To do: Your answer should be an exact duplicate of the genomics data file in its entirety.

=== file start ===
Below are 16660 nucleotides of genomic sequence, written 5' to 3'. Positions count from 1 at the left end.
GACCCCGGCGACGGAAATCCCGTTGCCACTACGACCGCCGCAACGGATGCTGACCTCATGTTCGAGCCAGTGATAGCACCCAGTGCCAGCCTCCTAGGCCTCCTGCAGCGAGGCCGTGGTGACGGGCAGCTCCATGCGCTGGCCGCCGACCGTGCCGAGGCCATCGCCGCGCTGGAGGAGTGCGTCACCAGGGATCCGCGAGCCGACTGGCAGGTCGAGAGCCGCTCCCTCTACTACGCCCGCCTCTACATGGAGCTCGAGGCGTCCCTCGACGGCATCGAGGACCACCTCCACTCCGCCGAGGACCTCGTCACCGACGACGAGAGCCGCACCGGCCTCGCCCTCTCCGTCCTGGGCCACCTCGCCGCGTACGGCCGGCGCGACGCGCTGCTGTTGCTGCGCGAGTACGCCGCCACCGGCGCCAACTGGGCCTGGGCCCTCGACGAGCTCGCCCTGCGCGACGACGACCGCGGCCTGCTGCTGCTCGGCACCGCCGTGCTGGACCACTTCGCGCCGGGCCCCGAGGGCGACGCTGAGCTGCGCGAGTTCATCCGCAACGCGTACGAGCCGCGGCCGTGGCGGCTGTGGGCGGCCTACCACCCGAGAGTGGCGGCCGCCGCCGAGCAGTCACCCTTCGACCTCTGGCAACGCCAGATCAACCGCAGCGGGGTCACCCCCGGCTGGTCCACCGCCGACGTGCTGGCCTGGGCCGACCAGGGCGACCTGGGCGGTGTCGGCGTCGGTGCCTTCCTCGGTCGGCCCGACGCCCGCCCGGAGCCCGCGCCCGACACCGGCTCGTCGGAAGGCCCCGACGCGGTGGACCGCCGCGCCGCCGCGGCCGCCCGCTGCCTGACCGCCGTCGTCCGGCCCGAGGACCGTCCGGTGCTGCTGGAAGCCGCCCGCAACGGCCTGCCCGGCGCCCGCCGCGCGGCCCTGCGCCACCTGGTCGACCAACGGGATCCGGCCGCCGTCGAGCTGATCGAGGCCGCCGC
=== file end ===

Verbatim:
Below are 16660 nucleotides of genomic sequence, written 5' to 3'. Positions count from 1 at the left end.
GACCCCGGCGACGGAAATCCCGTTGCCACTACGACCGCCGCAACGGATGCTGACCTCATGTTCGAGCCAGTGATAGCACCCAGTGCCAGCCTCCTAGGCCTCCTGCAGCGAGGCCGTGGTGACGGGCAGCTCCATGCGCTGGCCGCCGACCGTGCCGAGGCCATCGCCGCGCTGGAGGAGTGCGTCACCAGGGATCCGCGAGCCGACTGGCAGGTCGAGAGCCGCTCCCTCTACTACGCCCGCCTCTACATGGAGCTCGAGGCGTCCCTCGACGGCATCGAGGACCACCTCCACTCCGCCGAGGACCTCGTCACCGACGACGAGAGCCGCACCGGCCTCGCCCTCTCCGTCCTGGGCCACCTCGCCGCGTACGGCCGGCGCGACGCGCTGCTGTTGCTGCGCGAGTACGCCGCCACCGGCGCCAACTGGGCCTGGGCCCTCGACGAGCTCGCCCTGCGCGACGACGACCGCGGCCTGCTGCTGCTCGGCACCGCCGTGCTGGACCACTTCGCGCCGGGCCCCGAGGGCGACGCTGAGCTGCGCGAGTTCATCCGCAACGCGTACGAGCCGCGGCCGTGGCGGCTGTGGGCGGCCTACCACCCGAGAGTGGCGGCCGCCGCCGAGCAGTCACCCTTCGACCTCTGGCAACGCCAGATCAACCGCAGCGGGGTCACCCCCGGCTGGTCCACCGCCGACGTGCTGGCCTGGGCCGACCAGGGCGACCTGGGCGGTGTCGGCGTCGGTGCCTTCCTCGGTCGGCCCGACGCCCGCCCGGAGCCCGCGCCCGACACCGGCTCGTCGGAAGGCCCCGACGCGGTGGACCGCCGCGCCGCCGCGGCCGCCCGCTGCCTGACCGCCGTCGTCCGGCCCGAGGACCGTCCGGTGCTGCTGGAAGCCGCCCGCAACGGCCTGCCCGGCGCCCGCCGCGCGGCCCTGCGCCACCTGGTCGACCAACGGGATCCGGCCGCCGTCGAGCTGATCGAGGCCGCCGC